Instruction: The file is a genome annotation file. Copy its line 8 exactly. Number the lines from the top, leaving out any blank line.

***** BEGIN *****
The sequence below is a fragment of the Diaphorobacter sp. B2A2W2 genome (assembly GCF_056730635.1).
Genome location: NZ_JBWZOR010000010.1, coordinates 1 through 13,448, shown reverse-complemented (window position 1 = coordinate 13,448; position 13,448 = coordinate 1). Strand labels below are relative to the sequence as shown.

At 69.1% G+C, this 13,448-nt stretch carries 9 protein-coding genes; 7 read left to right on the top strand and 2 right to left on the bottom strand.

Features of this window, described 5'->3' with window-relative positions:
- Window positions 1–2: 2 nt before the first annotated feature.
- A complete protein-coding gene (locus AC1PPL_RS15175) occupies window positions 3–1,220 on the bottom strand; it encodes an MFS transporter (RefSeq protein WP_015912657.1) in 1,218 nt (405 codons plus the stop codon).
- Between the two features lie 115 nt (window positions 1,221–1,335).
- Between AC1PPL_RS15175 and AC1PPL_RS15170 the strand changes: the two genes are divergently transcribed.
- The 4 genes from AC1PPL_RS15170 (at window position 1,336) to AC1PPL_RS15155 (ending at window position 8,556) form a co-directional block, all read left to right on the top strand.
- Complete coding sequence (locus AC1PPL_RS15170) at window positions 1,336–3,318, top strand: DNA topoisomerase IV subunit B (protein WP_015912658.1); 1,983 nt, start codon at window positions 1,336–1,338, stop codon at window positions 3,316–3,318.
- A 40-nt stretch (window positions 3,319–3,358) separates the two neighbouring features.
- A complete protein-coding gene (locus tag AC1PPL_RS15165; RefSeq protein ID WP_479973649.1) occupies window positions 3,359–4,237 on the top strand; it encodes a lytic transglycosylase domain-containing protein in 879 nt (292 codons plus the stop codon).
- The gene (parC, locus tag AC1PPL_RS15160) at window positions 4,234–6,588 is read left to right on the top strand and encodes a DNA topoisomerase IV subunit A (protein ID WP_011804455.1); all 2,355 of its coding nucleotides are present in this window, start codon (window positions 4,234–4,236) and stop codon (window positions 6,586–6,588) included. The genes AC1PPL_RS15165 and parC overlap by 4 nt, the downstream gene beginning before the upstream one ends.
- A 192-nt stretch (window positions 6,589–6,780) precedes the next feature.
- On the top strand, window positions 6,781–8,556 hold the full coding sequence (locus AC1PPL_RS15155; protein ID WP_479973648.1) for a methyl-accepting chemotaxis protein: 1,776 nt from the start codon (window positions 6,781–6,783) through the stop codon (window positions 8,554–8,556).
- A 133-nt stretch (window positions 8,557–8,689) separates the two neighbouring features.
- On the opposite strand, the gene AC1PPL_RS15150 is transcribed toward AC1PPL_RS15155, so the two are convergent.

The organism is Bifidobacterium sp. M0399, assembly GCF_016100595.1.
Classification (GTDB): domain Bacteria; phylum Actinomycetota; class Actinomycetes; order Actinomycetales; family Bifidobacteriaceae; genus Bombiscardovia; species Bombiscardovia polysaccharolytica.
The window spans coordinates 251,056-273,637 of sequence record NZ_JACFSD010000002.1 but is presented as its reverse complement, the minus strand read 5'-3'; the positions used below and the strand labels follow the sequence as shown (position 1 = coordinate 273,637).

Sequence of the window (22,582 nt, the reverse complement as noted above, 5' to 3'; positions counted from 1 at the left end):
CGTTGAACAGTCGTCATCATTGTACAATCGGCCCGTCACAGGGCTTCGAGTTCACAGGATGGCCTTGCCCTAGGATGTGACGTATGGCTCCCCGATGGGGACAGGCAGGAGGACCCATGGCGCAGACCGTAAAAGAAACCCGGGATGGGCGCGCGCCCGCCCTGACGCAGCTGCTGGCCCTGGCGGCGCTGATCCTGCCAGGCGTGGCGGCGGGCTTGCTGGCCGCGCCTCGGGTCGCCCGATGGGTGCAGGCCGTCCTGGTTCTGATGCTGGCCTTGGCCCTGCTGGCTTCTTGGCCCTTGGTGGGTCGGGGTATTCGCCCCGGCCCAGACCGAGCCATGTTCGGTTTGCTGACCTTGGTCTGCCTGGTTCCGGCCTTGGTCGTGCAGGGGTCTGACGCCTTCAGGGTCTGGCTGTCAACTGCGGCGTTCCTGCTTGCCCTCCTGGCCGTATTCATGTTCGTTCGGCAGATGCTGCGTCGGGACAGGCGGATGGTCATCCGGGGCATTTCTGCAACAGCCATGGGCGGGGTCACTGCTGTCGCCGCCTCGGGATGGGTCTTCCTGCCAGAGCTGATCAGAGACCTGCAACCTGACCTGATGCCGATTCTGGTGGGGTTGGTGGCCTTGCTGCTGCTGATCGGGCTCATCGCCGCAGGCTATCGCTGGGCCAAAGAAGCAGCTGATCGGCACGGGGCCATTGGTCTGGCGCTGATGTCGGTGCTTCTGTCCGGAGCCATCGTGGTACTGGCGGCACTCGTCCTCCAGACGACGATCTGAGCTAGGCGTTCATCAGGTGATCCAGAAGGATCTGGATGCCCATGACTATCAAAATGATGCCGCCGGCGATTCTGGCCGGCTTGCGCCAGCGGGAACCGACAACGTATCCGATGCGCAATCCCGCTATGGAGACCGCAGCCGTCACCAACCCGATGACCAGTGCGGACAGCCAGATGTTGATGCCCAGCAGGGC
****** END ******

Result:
- Between AC1PPL_RS15175 and AC1PPL_RS15170 the strand changes: the two genes are divergently transcribed.